GSK has a large vaccines business and over the last month it’s invested significantly in developing a vaccine or treatment for COVID-19. But, even in a best case scenario a commercially viable product is a year or more away, and there’s always the risk a rival gets there first or the project fails to deliver any results at all.

Failing at the final hurdle is a constant risk in pharmaceuticals. Until a drug passes its final trials it could always run up against a brick wall, with hundreds of millions of dollars of research delivering no commercial benefit. However, the coronavirus outbreak will have dramatically increased both awareness and concerns about potential pandemics.

We think investment in vaccine expertise in particular is likely to deliver long-term benefits in a world now much more willing to invest in prevention.

See the latest GSK share price, charts and how to trade

Supermarkets – pandemic pantries

March was the biggest month of UK grocery sales ever recorded. Or put another way, the pandemic has meant we spent more on groceries in March than we have ever at Christmas – unprecedented sounds about right.

For a sector to go from a state of fierce competition to not being able to fill or stack shelves quick enough – it’s certainly a stark contrast to those industries having to close doors.

So what has this meant for companies?

Perhaps not surprisingly, a significant boost to sales was first on the list.

Booming business for Tesco

Panic buying meant a c30% uplift in sales for Tesco, and while that might sound good on the tin, the group was quick to point out it’s been relatively short lived – sales are already starting to look more normal.

Booming business has also been costly. Staff sickness and soaring demand, saw Tesco recruit an extra 45,000 people in just two weeks and focus on increasing delivery capacity by 20%. COVID-19 is expected to cost the retail business £650m - £925m this year, and if things go back to normal by August, those higher costs will largely offset the benefits from selling more.

But, what’s worth noting is the group’s decision to pay a final dividend. In light of uncertainty and to preserve as much cash as they can, we’ve seen lots of businesses have decided to suspend or scrap their dividend – even those only recently announced. It’s a politically sensitive decision too. As a beneficiary of government help at the moment (Tesco will save around £585m from business rate relief), many question if it’s the right time for shareholder rewards.

For a nation in isolation, online groceries is an obvious solution, but while online spending in March was 13 % higher than last year, growth was stunted by delivery capabilities falling short . Lots of us were faced with weeks to wait for our shopping.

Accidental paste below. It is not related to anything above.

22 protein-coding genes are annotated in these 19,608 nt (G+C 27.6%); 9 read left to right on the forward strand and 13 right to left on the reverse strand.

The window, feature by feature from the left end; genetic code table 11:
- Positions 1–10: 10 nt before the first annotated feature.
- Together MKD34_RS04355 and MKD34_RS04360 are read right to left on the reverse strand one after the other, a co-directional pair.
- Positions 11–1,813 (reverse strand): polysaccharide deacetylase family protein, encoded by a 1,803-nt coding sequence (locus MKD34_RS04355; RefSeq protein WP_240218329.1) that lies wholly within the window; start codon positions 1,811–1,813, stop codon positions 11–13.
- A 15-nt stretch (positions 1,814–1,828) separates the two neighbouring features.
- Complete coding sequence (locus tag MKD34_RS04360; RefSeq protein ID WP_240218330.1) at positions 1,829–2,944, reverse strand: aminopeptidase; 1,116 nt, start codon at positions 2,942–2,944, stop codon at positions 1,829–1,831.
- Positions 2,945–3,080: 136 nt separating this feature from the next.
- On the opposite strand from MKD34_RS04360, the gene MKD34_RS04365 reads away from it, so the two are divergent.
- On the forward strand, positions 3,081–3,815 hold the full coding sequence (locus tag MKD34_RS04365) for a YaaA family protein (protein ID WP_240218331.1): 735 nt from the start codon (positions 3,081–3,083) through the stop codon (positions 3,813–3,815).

See the latest Tesco share price, charts and how to trade

Cue Ocado?

The delivery group’s certainly seen unprecedented demand, so much so it had to take some emergency measures such as temporarily closing the website and app for maintenance and making sure they could meet demand. And while queues at the checkout are a good sign for Ocado, we think there are longer term reasons for excitement.

Having sold 50% of its UK Retail business to M&S, Ocado’s focus is now heavily weighted towards its Solutions business - which provides robotic packaging systems for retailers. This is an attractive proposition and one that could really benefit from a more permanent shift to online grocery.

Booming e-commerce and the increasing threat from Amazon's groceries business means traditional supermarkets are increasingly looking for ways to compete. Ocado's smart platform technology offers the digital answers they're looking for. We suspect the pandemic might well have accelerated the shift to online too.

However, investors should be mindful that despite the opportunity, Ocado has yet to turn this into a profitable venture. For Ocado to deliver, it’ll need to work on finding lots more profitable partnerships.

See the latest Ocado share price, charts and how to trade

Looking ahead

As the pandemic has shown, supermarkets play a vital role in society, so sales aren’t going anywhere.

Once we’ve come out the other side of the pandemic, which seems some way off for now, we’d expect the longer term challenges of fierce competition and the search for sales growth to take centre stage again. That could see online groceries become the next battleground, but we’ll have to see if our shopping behaviours have shifted permanently for that.

Find out more about how the way we analyse companies has changed in light of the coronavirus outbreak.

One of the authors holds shares in Imperial Brands PLC.

Hargreaves Lansdown's Non-Executive Chair is also a Non-Executive Director of Tesco.

Unless otherwise stated estimates, including prospective yields, are a consensus of analyst forecasts provided by Thomson Reuters. These estimates are not a reliable indicator of future performance. Yields are variable and not guaranteed. Past performance is not a guide to the future. Investments rise and fall in value so investors could make a loss.

This article is not advice or a recommendation to buy, sell or hold any investment. No view is given on the present or future value or price of any investment, and investors should form their own view on any proposed investment. This article has not been prepared in accordance with legal requirements designed to promote the independence of investment research and is considered a marketing communication. Non-independent research is not subject to FCA rules prohibiting dealing ahead of research, however HL has put controls in place (including dealing restrictions, physical and information barriers) to manage potential conflicts of interest presented by such dealing. Please see our full non-independent research disclosure for more information.

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    Important notes